The question of Constitutional morality is established from the jurisprudence and precedents that there needs to be harmonization or balancing for all rights and ensuring that religious beliefs are not being obliterated or undermined.

In cases like Subramaniam Swamy v. Union of India[2]and Acharya Maharajshri Narendra Prasadji Anandprasadji Maharaj & Ors. v. The State of Gujarat & Ors[3], a Constitution Bench, wherein held with respect to Article 26, that it is always the duty of a court to ensure the balance between the fundamental rights of one individual to that of other individuals. The principle of harmony should always prevail in such circumstances.

V. Conclusion

Thus, the building blocks of the author’s analysis are, first, that considering from antiquity to immemorial, this temple has always excluded a group of reproductive-age women from entering, as Lord Ayyappa depicted a Naishtik Brahmacharya.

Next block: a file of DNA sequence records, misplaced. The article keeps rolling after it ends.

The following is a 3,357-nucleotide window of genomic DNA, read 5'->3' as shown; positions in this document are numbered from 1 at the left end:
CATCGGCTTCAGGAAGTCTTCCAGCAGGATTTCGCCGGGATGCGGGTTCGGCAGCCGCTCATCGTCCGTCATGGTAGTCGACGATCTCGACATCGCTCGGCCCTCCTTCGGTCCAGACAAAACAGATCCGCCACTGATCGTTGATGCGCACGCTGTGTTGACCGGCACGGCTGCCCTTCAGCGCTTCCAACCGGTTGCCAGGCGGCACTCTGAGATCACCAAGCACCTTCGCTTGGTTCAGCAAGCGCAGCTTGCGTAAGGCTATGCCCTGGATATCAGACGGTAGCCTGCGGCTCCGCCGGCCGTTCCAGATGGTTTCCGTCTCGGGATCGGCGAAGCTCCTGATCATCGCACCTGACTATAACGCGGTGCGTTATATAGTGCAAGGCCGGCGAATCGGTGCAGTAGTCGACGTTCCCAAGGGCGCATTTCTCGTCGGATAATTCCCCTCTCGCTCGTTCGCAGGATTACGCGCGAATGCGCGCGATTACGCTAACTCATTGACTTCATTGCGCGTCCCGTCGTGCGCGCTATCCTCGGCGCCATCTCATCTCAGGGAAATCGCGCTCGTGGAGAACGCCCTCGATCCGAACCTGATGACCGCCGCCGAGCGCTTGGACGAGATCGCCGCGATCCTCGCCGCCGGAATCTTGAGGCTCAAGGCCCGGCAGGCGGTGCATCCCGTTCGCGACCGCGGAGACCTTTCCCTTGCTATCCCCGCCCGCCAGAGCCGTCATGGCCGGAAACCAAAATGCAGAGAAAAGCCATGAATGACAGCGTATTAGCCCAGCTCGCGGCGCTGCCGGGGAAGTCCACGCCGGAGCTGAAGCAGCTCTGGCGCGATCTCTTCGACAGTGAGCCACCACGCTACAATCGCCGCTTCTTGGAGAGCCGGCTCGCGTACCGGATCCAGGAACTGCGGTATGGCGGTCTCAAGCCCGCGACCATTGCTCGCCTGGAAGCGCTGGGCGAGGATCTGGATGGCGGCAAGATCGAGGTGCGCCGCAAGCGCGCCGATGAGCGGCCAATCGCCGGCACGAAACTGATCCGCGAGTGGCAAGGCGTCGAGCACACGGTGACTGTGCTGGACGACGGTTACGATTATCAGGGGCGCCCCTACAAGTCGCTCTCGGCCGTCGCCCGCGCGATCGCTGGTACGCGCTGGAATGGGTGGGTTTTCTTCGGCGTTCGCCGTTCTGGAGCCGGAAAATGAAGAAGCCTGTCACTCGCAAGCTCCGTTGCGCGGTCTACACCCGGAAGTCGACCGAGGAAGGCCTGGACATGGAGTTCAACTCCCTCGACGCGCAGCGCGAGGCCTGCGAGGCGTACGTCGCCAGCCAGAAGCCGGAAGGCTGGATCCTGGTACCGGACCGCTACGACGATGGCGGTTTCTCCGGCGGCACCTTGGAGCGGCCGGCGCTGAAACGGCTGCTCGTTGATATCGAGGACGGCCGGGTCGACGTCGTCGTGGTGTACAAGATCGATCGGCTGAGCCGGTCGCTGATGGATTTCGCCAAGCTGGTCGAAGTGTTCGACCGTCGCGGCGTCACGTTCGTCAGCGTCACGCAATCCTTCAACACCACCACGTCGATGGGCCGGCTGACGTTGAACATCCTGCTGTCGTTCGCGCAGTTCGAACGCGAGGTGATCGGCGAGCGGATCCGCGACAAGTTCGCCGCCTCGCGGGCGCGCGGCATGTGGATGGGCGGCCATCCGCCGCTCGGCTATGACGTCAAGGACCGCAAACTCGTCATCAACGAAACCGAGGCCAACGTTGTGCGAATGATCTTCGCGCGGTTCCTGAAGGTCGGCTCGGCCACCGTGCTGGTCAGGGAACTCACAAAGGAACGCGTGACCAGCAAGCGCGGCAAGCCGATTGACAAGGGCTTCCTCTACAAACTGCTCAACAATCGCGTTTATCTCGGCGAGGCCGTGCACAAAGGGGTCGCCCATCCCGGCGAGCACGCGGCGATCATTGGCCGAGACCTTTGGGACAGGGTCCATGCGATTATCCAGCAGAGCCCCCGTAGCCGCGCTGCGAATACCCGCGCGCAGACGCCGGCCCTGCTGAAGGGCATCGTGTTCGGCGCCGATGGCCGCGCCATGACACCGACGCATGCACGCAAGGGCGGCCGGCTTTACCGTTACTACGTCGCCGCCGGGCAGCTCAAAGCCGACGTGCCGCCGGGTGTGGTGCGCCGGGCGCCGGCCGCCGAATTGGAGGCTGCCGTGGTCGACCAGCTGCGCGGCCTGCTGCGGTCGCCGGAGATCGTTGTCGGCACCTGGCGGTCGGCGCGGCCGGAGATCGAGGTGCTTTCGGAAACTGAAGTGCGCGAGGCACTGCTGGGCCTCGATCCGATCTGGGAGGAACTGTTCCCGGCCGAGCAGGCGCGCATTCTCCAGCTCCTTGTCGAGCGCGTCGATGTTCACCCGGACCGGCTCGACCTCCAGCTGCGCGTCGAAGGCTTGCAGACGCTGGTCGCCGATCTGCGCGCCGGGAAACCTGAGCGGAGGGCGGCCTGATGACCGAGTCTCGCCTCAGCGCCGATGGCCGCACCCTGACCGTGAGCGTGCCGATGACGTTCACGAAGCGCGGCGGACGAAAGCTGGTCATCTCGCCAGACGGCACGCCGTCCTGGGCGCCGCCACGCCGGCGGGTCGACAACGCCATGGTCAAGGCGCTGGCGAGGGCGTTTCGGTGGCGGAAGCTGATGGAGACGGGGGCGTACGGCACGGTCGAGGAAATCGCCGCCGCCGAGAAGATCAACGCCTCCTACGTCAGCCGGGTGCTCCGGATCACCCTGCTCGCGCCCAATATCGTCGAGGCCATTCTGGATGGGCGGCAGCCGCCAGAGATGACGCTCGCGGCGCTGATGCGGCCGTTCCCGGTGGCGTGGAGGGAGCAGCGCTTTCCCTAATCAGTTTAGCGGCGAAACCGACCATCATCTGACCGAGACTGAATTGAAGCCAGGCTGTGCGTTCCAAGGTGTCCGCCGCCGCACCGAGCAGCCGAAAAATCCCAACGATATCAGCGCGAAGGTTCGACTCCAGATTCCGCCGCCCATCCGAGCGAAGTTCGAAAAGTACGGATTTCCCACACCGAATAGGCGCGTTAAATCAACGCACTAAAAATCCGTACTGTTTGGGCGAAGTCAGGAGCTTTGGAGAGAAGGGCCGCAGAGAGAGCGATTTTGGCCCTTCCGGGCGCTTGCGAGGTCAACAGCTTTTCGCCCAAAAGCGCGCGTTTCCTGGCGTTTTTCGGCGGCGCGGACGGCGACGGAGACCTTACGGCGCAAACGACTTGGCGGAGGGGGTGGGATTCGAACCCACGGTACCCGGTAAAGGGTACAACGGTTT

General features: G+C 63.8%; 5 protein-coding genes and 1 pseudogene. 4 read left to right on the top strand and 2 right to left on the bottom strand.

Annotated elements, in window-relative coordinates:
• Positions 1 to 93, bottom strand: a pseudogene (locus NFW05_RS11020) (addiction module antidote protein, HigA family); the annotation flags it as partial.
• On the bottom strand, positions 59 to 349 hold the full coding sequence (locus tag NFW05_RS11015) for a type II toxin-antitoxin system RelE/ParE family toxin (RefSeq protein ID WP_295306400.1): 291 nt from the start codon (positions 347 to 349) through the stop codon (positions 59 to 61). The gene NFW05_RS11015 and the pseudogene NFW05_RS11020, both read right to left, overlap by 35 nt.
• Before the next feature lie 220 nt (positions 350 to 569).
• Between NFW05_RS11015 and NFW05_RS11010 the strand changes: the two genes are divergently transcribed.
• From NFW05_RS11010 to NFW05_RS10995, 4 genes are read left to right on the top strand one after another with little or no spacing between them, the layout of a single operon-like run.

Secondly, that knowingly or unknowingly, this span of ages is directly linked with the menstrual cycle of women, thereby, it is not a gender-based exclusion as those women below 10 and above 50 could enter and worship the deity. Therefore, the exclusion is not based on gender but on the identity, origin, and rearing of the deity with the significant evolution.

Thirdly, there exist some set religious criteria with identified principles and beliefs with a religious denomination that Ayappans constitute. These specific beliefs are performed with appropriate customs and usages where there is ‘Vratham pilgrimage’ with peculiar 41 days.